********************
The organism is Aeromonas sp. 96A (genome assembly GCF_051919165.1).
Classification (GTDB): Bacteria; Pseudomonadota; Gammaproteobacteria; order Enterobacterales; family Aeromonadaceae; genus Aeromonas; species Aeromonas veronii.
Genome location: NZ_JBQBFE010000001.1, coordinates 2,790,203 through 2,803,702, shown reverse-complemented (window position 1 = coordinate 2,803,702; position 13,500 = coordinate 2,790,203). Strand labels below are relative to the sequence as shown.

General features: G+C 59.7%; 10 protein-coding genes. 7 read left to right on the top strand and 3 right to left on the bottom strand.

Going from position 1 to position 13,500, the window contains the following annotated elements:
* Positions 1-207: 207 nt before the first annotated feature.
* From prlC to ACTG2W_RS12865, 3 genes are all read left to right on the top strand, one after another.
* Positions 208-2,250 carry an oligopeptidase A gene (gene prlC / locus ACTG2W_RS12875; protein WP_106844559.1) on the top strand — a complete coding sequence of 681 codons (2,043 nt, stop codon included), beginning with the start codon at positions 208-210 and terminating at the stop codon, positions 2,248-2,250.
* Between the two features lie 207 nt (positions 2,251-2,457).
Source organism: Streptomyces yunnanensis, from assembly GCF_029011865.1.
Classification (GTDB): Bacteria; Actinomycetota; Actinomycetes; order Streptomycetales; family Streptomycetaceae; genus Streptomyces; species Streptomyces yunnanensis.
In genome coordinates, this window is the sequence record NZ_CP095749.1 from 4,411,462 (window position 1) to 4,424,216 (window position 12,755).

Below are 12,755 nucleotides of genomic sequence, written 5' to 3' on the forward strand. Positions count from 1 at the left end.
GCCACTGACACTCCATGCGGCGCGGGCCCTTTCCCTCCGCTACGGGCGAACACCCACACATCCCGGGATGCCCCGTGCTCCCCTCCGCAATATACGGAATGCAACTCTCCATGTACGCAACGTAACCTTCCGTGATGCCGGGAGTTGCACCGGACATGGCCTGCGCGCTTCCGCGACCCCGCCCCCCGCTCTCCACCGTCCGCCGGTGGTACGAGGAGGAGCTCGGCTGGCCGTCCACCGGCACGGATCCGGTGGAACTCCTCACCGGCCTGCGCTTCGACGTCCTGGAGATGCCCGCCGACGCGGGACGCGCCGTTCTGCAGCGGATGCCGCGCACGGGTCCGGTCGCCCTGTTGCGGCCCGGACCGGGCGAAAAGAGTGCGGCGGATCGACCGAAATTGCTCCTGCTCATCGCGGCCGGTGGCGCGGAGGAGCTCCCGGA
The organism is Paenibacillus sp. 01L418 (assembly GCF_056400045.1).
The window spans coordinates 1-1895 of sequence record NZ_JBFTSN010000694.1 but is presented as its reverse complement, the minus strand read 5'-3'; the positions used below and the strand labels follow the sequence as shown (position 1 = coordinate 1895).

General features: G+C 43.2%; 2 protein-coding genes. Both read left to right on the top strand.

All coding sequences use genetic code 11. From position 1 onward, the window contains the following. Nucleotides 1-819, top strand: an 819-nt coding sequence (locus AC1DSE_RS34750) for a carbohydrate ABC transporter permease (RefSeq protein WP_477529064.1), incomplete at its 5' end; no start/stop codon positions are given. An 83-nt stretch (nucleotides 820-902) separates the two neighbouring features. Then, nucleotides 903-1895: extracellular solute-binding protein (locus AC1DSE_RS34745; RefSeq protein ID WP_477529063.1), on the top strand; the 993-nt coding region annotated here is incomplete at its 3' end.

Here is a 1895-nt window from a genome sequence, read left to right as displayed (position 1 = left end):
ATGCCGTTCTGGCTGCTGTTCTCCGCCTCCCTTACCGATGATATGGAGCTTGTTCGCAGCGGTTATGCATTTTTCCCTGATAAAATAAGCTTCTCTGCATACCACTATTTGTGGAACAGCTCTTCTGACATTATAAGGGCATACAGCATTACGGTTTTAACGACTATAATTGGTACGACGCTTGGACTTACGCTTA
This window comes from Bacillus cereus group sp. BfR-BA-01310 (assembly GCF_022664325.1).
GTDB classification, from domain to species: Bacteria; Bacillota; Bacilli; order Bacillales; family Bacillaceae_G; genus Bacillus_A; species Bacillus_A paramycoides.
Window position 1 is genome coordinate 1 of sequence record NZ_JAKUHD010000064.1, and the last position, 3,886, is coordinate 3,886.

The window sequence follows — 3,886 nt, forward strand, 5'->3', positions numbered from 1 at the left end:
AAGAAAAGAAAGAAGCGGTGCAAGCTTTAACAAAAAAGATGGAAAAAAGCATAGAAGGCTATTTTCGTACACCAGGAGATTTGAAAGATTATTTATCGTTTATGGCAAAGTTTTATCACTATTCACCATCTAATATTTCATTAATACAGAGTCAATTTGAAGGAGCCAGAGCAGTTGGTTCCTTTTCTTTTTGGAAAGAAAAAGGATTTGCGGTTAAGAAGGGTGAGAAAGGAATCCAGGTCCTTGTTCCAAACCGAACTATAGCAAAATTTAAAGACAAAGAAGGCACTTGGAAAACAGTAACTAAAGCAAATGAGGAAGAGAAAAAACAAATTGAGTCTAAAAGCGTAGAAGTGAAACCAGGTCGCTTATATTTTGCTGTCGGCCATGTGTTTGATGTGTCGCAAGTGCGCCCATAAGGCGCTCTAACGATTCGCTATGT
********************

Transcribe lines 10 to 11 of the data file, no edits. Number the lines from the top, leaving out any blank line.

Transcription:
Source organism: Streptomyces yunnanensis, from assembly GCF_029011865.1.
Classification (GTDB): Bacteria; Actinomycetota; Actinomycetes; order Streptomycetales; family Streptomycetaceae; genus Streptomyces; species Streptomyces yunnanensis.